Once you’ve started and used the right skin care regimen to get active acne under control, you might be left with troublesome acne scars that won’t go away on their own.
While this can be frustrating, there are several treatment methods that can help. These are some of the best ways to get rid of acne scars and start enjoying clear, blemish-free skin.
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Ask your dermatologist
I see many acne patients in my practice. About 50 percent who complain of scarring actually have redness or brown pigmentation that is not a scar. The red areas will resolve with time or vascular laser treatments. The brown scars will resolve with daily sunscreen use, a skin lightening product — and time.
Know the different types of acne scars
The treatment of acne scars depends upon the type of scar that you have. There are several types.
- Hypertrophic or keloid scars are caused when too much collagen is produced as acne wounds heal. This results in a hard bump on the skin’s surface.
- Keloid scars are treated either with an injection of a steroid like kenalog or injections of 5 Fluorouracil or treatments with a vascular laser.
- Atrophic or depressed scars develop when there is a loss of collagen and other skin structures. Atrophic scars are further divided by their shape.
- “Icepick” scars are deep holes with a very narrow diameter. These are usually removed with a punch biopsy.
- “Boxcar” scars are round, oval, or angular depressed areas. These are treated with dermal fillers, and/or resurfacing with laser, peels or microneedling.
Dermal fillers are made of hyaluronic acid or other substances used to fill in space. These are injected into atrophic scars to fill in the concavity. It usually requires one syringe at the initial visit and may require a second one at the follow up visit. This is because swelling occurs at the initial treatment, so the concavity may look flat but may return when the swelling subsides.
In cases of moderate to severe acne scarring, three to four treatment sessions may be needed. I prefer hyaluronic acid fillers because they are reversible, but there are many options.
For mild acne scarring, office treatments like chemical peels can help. These treatments remove the outer layer of skin and stimulate new cell growth, which can help to minimize the appearance of scars. Chemical peels come in a range of intensity levels. The deeper ones should only be performed under the supervision of a physician and physician’s assistant. They can advise you which type of peel is most appropriate for your skin type.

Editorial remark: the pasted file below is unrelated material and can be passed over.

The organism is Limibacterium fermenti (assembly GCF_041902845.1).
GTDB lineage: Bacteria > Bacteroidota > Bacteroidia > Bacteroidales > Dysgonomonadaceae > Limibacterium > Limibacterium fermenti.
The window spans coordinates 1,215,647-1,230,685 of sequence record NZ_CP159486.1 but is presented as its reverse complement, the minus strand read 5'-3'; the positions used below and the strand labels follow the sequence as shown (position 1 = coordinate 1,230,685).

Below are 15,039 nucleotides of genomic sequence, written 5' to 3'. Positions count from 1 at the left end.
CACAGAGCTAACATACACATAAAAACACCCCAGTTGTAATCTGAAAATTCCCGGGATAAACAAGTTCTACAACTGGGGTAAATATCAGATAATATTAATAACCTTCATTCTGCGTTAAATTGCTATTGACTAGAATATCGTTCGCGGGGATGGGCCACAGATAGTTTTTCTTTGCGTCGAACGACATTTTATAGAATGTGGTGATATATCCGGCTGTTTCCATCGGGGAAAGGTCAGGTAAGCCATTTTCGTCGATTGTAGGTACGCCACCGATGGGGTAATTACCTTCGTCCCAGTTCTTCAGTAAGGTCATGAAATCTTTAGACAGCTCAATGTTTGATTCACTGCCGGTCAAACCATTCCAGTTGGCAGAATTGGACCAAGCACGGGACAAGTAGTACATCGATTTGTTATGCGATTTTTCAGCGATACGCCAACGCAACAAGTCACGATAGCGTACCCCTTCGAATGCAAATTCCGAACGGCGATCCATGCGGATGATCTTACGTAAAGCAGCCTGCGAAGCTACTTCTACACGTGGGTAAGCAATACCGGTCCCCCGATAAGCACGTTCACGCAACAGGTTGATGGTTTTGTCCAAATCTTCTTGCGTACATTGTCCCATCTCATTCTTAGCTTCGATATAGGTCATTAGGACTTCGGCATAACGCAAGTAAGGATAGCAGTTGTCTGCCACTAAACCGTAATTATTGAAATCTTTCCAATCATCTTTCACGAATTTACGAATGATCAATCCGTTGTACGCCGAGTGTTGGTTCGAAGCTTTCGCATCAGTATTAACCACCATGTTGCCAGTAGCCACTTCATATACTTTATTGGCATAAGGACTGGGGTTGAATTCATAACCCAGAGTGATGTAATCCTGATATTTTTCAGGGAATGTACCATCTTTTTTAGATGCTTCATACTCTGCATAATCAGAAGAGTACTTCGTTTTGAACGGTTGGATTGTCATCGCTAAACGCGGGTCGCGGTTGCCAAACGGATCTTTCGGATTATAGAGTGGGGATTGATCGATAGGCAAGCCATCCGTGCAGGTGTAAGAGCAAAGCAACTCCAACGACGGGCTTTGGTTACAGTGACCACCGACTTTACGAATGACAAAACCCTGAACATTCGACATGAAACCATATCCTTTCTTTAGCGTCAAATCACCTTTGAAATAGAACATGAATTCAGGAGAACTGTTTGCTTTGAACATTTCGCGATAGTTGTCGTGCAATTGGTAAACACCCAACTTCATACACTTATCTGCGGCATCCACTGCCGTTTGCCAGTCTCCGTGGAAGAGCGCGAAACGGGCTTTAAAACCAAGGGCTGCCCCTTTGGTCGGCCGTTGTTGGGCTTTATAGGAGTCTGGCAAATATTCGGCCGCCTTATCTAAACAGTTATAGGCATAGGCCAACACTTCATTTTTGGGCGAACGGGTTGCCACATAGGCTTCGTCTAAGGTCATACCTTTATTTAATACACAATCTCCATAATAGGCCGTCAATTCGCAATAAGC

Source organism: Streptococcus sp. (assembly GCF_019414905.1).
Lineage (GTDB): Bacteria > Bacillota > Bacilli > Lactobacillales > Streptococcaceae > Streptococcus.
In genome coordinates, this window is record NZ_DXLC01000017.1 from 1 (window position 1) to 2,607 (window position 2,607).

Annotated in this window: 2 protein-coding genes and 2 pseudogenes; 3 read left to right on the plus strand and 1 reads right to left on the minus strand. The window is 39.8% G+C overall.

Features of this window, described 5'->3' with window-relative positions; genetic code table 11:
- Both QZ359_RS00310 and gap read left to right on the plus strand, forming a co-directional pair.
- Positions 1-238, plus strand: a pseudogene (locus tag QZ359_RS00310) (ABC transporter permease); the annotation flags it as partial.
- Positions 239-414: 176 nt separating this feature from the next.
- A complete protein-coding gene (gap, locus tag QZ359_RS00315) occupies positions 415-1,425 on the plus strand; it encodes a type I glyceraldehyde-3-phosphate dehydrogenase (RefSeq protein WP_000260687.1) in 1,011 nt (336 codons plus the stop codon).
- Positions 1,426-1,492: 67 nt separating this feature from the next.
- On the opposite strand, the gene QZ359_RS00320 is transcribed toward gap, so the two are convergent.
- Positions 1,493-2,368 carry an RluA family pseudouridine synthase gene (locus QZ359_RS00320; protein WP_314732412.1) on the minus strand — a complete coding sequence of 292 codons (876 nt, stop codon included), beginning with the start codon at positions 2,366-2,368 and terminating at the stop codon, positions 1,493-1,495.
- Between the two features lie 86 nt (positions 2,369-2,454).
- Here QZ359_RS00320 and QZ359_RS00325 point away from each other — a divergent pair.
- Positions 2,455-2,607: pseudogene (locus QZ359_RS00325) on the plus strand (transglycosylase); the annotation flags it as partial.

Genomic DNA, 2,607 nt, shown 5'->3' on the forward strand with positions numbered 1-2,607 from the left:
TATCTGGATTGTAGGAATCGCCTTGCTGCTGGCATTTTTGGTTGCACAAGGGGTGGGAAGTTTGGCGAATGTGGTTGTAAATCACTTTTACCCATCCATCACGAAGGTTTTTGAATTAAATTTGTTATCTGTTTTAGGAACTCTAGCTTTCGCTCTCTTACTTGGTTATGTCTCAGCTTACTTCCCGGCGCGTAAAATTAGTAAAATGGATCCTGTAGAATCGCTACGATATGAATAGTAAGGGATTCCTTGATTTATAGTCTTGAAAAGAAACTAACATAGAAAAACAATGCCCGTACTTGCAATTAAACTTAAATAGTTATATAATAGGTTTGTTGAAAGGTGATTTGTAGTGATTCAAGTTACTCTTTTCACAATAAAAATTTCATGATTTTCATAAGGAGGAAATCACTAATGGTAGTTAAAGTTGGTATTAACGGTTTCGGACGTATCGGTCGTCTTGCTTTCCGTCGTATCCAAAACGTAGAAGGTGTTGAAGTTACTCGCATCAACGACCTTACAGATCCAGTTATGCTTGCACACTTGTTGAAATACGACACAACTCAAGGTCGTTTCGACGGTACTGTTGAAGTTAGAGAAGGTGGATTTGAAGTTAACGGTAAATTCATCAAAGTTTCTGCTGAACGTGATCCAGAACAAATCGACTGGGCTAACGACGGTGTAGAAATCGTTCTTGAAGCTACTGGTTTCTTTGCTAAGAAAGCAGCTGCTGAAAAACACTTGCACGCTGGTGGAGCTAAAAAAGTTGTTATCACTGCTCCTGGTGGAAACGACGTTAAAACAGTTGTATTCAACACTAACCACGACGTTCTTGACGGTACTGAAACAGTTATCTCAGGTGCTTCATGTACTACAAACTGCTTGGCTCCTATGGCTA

People with darker skin tones require peels with very low concentrations of active ingredients to avoid worsening hyperpigmentation, so peels are not usually the best option in darker skin types and those exposed to a lot of sun.
Laser treatments such as Vbeam and Fraxel lasers are some of the most effective options for getting rid of acne scars. Vbeam is a pulsed dye laser that works by breaking up the blood supply in scars. The Fraxel laser resurfaces your skin by removing the outer layer and stimulating new collagen production and cell growth underneath.
Most laser treatments produce the best results after a series of multiple treatment sessions spaced a few weeks apart.
Microneedling and PRP
Microneedling and PRP are the most exciting new treatments for acne scars (and wrinkles). First, your blood is drawn, and then the platelets and their contents are separated out by spinning in a centrifuge. Then, tiny holes are put into the skin with a device that contains many needles. Then, the platelet mixture is applied over the holes. It goes down into the holes, and the many natural growth factors that the platelets contain stimulate the cells to make more collagen and fill in the depressed scar.
Acne scars are a frustrating problem for many people with acne-prone skin, but it is possible to improve the appearance of acne scars. If you do develop acne scars, work with your doctor (usually a plastic surgeon or dermatologist) to learn more about your treatment options and which one(s) would be the most suitable for your skin type and needs.